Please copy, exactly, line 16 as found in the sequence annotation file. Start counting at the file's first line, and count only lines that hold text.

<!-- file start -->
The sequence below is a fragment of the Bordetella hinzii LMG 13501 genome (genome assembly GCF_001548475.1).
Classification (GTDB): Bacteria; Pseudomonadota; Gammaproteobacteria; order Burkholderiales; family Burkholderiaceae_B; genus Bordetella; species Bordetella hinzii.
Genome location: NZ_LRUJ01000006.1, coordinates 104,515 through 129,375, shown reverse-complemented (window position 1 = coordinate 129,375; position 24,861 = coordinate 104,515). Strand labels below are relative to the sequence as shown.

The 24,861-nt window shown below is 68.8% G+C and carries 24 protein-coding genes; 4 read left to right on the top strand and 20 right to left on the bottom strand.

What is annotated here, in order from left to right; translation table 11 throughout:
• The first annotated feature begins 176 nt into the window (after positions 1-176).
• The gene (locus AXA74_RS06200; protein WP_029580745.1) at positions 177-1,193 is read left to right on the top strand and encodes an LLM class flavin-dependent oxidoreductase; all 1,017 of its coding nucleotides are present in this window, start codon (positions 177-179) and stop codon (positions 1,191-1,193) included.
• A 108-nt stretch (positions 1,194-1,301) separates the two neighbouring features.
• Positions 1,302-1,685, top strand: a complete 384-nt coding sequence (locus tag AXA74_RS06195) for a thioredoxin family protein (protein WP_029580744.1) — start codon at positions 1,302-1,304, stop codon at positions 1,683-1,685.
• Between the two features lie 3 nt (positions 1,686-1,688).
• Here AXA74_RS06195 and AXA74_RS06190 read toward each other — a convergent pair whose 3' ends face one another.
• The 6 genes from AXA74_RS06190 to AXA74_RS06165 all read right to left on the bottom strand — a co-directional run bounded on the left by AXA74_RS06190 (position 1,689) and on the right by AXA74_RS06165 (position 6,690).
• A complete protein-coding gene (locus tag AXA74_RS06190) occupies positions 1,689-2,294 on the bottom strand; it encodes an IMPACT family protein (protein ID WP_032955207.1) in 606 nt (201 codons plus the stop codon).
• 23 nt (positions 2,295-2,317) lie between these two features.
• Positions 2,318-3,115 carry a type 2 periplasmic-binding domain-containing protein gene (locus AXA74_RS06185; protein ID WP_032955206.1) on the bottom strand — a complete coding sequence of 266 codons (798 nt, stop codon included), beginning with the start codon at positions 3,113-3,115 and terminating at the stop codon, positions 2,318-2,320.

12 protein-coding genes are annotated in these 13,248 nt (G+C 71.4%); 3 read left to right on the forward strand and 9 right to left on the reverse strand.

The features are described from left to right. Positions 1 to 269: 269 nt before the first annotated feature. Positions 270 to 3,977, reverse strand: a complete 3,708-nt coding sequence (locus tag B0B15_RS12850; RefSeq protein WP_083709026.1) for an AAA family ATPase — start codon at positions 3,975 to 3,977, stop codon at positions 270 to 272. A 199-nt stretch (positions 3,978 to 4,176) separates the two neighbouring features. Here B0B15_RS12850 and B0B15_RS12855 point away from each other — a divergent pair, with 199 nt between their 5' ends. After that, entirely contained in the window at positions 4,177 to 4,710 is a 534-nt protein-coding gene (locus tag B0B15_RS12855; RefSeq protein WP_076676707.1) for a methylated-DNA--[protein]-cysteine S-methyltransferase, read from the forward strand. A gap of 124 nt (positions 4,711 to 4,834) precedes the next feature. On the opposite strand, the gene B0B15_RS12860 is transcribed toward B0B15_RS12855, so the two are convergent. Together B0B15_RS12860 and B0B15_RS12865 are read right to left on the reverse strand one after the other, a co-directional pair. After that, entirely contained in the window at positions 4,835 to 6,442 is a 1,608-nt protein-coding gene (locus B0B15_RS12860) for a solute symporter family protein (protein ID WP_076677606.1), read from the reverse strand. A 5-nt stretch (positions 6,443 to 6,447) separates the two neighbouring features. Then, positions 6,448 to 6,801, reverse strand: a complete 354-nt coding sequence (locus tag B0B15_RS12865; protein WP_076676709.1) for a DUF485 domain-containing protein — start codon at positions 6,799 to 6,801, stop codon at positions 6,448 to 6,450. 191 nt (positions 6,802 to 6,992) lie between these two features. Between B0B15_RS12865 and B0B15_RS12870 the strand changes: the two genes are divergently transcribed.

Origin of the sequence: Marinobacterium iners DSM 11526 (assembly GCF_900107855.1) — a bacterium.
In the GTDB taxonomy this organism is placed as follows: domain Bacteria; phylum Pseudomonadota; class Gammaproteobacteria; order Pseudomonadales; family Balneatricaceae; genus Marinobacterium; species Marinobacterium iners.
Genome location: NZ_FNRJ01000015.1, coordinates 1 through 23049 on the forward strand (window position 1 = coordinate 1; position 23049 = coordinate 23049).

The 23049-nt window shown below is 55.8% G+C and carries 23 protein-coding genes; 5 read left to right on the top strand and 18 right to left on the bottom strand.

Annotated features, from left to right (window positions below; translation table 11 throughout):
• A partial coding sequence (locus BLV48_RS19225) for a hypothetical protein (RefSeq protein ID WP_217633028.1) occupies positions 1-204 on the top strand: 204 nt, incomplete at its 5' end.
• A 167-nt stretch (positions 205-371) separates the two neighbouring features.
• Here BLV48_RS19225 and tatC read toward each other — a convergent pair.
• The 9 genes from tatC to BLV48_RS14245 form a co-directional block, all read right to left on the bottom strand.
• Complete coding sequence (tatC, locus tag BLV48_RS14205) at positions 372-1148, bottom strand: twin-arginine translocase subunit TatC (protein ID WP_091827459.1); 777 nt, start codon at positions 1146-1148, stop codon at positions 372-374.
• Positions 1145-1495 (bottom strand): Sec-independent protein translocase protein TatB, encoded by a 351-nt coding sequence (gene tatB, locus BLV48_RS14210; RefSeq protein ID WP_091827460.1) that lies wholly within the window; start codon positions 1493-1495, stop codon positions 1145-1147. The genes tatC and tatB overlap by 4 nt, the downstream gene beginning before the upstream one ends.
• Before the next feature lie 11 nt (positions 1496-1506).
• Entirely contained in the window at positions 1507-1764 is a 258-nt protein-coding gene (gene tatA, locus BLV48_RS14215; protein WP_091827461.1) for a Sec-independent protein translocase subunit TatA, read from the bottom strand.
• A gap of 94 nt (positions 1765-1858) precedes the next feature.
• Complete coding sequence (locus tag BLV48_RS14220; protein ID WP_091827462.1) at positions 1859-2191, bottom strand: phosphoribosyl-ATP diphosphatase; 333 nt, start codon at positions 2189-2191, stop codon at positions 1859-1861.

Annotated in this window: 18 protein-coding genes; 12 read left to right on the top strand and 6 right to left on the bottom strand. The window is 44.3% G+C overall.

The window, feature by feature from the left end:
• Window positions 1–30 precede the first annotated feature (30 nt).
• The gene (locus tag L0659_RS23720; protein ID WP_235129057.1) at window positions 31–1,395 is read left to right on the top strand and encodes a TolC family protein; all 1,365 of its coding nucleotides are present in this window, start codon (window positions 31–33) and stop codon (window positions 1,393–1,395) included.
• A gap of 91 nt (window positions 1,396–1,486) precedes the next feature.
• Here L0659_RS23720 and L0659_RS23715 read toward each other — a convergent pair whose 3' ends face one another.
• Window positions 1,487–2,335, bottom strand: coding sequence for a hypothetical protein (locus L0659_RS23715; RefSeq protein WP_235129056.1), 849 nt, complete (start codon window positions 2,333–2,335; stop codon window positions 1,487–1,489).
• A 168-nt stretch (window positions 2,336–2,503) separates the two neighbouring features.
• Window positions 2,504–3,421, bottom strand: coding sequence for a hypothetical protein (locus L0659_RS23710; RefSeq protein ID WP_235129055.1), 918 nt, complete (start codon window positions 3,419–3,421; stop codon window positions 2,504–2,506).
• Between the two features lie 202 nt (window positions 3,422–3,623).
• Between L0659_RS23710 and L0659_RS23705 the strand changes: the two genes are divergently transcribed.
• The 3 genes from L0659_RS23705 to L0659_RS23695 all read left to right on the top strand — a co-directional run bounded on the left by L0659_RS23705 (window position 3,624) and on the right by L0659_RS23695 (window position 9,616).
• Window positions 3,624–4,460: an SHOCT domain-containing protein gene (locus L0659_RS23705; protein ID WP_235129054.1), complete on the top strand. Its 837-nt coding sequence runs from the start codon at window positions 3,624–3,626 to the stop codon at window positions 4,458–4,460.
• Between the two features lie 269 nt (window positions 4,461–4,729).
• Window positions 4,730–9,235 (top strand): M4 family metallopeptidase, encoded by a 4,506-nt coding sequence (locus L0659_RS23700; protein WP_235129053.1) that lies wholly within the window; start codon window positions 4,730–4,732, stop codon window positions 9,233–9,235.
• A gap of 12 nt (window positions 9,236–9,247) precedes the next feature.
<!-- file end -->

12 protein-coding genes are annotated in these 13,248 nt (G+C 71.4%); 3 read left to right on the forward strand and 9 right to left on the reverse strand.